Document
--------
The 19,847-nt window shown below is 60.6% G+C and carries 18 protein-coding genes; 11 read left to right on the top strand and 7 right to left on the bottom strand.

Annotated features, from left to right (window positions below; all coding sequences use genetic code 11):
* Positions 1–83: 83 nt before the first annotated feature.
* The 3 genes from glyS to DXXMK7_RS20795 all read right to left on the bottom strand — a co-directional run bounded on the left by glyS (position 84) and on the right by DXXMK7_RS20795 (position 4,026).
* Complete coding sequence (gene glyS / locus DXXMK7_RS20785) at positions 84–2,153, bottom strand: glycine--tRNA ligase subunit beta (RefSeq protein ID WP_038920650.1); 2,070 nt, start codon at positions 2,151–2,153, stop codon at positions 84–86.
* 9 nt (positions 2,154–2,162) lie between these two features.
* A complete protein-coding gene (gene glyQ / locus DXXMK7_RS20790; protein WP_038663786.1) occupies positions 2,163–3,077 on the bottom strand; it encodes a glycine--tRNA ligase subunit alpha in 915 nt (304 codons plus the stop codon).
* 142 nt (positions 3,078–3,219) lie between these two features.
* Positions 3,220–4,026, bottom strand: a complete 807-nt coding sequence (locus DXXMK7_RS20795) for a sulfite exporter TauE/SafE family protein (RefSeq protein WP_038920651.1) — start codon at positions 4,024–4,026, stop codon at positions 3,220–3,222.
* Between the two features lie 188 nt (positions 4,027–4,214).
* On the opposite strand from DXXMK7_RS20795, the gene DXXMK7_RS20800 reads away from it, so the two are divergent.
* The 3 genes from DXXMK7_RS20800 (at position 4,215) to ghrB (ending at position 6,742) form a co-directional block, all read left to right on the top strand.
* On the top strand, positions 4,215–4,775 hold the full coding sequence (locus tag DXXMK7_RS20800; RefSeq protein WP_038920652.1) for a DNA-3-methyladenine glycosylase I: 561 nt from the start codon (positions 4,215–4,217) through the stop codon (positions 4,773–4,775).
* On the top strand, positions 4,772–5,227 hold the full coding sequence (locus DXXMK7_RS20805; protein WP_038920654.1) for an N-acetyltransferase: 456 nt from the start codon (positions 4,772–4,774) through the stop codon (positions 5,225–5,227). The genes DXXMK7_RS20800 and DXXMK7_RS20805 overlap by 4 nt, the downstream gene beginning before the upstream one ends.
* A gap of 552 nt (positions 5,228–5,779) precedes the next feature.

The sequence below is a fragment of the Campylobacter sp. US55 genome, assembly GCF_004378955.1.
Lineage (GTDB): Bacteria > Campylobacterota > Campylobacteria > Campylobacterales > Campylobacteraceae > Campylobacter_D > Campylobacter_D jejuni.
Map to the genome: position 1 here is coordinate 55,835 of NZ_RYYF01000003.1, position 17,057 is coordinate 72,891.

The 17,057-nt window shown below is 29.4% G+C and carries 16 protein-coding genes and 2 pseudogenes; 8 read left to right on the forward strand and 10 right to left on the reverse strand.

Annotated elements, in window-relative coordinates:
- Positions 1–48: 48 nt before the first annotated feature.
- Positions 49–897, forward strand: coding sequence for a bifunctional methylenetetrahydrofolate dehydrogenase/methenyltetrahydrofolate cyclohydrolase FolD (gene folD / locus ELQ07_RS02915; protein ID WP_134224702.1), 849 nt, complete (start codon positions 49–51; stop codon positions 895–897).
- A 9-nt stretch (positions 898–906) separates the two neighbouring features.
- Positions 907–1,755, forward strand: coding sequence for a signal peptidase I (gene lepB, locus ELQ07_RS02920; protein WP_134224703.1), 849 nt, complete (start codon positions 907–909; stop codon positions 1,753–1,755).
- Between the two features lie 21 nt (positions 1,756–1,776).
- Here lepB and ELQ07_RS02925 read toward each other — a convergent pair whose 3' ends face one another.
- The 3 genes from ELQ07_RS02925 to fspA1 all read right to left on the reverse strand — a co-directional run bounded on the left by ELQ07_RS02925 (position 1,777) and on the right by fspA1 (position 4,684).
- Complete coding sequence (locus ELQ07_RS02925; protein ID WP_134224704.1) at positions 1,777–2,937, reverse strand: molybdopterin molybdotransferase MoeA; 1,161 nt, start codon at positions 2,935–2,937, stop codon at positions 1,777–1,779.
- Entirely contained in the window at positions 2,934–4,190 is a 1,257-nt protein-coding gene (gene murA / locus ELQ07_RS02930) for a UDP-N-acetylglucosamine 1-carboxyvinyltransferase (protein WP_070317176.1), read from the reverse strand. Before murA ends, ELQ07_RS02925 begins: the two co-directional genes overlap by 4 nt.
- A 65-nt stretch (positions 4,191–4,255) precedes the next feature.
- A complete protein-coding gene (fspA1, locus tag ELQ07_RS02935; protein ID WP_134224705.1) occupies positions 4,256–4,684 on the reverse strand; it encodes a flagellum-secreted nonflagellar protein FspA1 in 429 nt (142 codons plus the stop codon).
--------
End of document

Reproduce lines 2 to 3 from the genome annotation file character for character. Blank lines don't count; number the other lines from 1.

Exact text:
Annotated features, from left to right (window positions below; all coding sequences use genetic code 11):
* Positions 1–83: 83 nt before the first annotated feature.